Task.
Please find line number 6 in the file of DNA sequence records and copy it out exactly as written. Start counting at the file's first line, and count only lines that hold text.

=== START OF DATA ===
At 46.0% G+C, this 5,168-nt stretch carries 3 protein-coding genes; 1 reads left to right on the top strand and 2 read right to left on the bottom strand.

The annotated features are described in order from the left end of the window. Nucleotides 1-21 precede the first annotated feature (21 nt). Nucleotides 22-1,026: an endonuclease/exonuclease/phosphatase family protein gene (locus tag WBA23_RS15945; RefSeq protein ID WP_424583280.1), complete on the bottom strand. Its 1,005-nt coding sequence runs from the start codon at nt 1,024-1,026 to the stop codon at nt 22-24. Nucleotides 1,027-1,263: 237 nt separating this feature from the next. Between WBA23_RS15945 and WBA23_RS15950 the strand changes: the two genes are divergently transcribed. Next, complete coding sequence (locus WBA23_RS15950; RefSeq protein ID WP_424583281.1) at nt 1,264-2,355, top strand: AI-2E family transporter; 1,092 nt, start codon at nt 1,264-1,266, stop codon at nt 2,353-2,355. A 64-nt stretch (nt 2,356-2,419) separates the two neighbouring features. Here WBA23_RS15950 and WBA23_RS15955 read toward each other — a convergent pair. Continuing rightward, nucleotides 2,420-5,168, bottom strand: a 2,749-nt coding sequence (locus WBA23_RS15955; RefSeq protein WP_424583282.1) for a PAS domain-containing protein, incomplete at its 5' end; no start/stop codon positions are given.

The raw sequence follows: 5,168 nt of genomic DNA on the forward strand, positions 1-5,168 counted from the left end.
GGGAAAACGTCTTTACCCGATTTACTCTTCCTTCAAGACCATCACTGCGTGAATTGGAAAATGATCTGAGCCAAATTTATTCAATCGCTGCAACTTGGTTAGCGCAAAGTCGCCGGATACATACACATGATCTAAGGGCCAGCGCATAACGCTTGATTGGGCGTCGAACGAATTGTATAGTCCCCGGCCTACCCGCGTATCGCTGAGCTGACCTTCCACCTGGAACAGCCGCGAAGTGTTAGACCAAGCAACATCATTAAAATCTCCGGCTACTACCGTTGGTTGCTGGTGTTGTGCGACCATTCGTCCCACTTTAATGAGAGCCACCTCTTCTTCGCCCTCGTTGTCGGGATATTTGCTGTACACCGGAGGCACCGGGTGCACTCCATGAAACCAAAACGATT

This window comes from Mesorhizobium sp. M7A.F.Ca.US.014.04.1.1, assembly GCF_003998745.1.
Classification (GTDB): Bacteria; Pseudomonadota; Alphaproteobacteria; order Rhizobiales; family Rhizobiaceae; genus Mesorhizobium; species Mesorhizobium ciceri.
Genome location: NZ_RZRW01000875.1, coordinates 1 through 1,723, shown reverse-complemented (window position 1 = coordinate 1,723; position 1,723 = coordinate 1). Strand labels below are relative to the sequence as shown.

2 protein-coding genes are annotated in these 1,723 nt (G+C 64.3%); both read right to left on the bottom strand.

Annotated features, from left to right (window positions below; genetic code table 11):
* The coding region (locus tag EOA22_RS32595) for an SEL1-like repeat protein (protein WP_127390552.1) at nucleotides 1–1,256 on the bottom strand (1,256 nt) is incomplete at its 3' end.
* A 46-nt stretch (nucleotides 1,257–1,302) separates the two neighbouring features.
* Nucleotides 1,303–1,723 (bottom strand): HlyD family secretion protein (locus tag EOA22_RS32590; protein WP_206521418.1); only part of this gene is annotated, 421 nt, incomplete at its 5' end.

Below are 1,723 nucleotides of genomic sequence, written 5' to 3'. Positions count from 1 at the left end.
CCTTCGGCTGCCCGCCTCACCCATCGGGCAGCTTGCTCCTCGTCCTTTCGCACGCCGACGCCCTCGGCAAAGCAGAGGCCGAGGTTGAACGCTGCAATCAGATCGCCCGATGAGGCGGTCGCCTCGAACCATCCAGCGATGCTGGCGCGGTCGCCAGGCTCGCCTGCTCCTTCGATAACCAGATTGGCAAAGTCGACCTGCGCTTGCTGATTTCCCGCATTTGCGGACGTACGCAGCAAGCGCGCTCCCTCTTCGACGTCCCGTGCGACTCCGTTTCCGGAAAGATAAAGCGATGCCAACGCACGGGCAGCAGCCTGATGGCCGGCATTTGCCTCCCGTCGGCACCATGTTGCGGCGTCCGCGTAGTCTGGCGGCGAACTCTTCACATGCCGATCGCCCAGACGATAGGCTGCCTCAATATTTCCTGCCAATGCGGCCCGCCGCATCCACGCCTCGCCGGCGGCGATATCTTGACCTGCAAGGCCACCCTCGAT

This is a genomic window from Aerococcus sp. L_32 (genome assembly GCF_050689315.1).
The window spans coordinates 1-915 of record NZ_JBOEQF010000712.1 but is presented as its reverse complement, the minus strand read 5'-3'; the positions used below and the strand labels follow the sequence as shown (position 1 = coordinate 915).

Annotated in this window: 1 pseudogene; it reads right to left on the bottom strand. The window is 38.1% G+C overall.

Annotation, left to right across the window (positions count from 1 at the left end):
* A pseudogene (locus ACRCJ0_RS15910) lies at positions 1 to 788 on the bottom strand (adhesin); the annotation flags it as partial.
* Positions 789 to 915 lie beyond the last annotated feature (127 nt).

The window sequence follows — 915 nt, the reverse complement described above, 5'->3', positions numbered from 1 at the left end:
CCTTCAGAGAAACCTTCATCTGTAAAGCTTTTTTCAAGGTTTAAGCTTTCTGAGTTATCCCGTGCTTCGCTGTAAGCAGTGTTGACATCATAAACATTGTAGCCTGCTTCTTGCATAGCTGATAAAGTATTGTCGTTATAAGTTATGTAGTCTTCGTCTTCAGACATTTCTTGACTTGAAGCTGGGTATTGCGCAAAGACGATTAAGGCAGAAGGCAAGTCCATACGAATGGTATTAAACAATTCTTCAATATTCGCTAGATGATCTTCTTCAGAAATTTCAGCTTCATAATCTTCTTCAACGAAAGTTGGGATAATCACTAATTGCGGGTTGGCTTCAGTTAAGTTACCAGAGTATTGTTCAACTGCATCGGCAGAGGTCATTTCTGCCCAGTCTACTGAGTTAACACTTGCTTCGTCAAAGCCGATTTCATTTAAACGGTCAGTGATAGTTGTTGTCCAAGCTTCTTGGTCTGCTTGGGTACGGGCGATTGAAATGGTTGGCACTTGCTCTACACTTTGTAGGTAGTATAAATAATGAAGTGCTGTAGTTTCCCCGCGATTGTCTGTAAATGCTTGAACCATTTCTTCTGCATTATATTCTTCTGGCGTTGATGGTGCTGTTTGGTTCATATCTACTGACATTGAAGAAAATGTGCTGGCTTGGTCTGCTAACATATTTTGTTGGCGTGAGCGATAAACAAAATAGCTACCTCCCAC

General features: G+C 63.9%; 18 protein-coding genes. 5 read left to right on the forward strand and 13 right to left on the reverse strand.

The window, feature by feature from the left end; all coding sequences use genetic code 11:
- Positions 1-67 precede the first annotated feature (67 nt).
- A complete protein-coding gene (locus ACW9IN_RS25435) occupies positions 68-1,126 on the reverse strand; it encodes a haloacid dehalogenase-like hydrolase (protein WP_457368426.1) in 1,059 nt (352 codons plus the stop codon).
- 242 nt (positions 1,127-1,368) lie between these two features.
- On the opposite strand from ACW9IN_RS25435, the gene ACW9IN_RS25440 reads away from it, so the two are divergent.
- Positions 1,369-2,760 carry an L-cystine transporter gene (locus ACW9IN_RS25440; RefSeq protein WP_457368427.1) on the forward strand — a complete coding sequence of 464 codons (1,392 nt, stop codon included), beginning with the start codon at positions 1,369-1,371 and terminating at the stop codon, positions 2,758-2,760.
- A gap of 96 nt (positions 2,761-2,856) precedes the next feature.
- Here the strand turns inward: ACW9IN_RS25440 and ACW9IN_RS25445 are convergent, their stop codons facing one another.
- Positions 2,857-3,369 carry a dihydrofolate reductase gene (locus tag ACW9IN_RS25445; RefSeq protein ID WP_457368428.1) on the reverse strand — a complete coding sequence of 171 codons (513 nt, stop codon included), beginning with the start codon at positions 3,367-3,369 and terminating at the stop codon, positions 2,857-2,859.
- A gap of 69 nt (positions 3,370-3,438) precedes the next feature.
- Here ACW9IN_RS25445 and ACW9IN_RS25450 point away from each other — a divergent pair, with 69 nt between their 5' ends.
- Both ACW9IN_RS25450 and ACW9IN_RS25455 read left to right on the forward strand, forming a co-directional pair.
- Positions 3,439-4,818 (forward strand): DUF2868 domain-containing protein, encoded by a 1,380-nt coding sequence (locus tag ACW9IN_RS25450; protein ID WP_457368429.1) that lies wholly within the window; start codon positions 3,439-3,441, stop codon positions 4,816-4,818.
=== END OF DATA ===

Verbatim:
Classification (GTDB): Bacteria; Pseudomonadota; Alphaproteobacteria; order Rhizobiales; family Rhizobiaceae; genus Mesorhizobium; species Mesorhizobium ciceri.